Alameda Health System (AHS), Highland Hospital, is a Level II Trauma Center as designated by the Alameda County EMS Agency in accordance with the criteria set forth by the Emergency Medical Services Authority of the State of California Health and Welfare Agency. Due to its central location within a densely populated area, ACMC serves the trauma needs of the citizens of various contiguous cities within Alameda County, including the cities of Oakland, Berkeley and Alameda. Approximately 70% of critically injured patients within Alameda County are transported directly to AHS by ground crew ambulances responding directly to the scene of a traumatic event.
The UC San Francisco-East Bay Trauma Service at AHS is composed of a multidisciplinary team of staff and resident physicians, nurses, medical students and ancillary medical personnel in accordance with the American College of Surgeons Committee on Trauma guidelines. Services provided include:
- Initial assessment and stabilization of the injured patient
- Coordination of care and consultation by specialty services (Neurosurgery, Orthopedic Surgery and Oral/Maxillofacial Surgery)
- Medical management of patients during their inpatient phase in the Intensive Care or Transitional Care Units or ward
- Initiation of inpatient rehabilitation services through the Department of Physical Therapy
- Coordination of discharge planning
- Outpatient follow-up in the weekly Ambulatory Trauma Clinic
Over the past ten years, there has been an average of two thousand patients a year brought to the AHS Emergency Department for evaluation and treatment of traumatic injuries. More than 40% of patients admitted to the hospital after initial stabilization by the trauma team are transferred directly to the operating rooms for surgical intervention or admitted directly to the Intensive Care Unit. The average distribution of injury mechanisms is 60% blunt and 40% penetrating, with firearm injuries comprising more than half of the latter.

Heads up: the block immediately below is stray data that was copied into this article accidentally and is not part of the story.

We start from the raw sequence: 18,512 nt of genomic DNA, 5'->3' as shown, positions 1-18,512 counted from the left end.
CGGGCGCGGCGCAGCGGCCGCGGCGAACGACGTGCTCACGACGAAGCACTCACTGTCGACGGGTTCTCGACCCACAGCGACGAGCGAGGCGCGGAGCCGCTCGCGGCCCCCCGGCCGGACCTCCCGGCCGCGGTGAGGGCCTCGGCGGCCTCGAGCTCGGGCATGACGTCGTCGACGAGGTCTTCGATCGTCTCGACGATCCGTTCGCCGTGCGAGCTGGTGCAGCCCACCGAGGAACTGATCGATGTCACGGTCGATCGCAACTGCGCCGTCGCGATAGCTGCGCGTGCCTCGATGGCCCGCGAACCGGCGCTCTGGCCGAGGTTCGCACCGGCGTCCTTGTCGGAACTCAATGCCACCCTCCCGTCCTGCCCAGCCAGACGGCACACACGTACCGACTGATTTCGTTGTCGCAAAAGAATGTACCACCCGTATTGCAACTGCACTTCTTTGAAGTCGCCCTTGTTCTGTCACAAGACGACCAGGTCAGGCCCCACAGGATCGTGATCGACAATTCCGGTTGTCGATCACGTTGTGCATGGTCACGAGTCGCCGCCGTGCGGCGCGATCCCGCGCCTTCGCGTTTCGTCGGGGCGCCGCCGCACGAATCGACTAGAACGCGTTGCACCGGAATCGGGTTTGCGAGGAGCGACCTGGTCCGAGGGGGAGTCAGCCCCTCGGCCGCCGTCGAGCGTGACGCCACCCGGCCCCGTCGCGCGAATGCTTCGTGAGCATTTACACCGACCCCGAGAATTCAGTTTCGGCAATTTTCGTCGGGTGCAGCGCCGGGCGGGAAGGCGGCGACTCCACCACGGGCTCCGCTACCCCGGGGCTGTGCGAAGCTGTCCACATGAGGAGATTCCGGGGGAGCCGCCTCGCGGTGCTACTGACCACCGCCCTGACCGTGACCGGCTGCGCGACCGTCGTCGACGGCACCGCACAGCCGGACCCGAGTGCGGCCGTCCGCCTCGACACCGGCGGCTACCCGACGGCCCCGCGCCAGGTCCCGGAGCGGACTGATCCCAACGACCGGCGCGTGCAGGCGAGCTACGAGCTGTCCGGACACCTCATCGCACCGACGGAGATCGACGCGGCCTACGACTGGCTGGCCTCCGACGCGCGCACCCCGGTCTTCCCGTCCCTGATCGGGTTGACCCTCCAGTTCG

The Division of Trauma has been actively involved in violence and injury prevention through its Trauma and Violence Prevention Fellowship. From 1993 through July 2001, we have been one of several academic institutions in the State of California to host and coordinate an academic fellowship aimed at investigating the root causes of violent behavior that lead to the alarmingly high rates of injury and disability among the citizens of the East Bay community. This fellowship was funded through grants from the California Wellness Foundation and administered by the Pacific Center for Violence Prevention.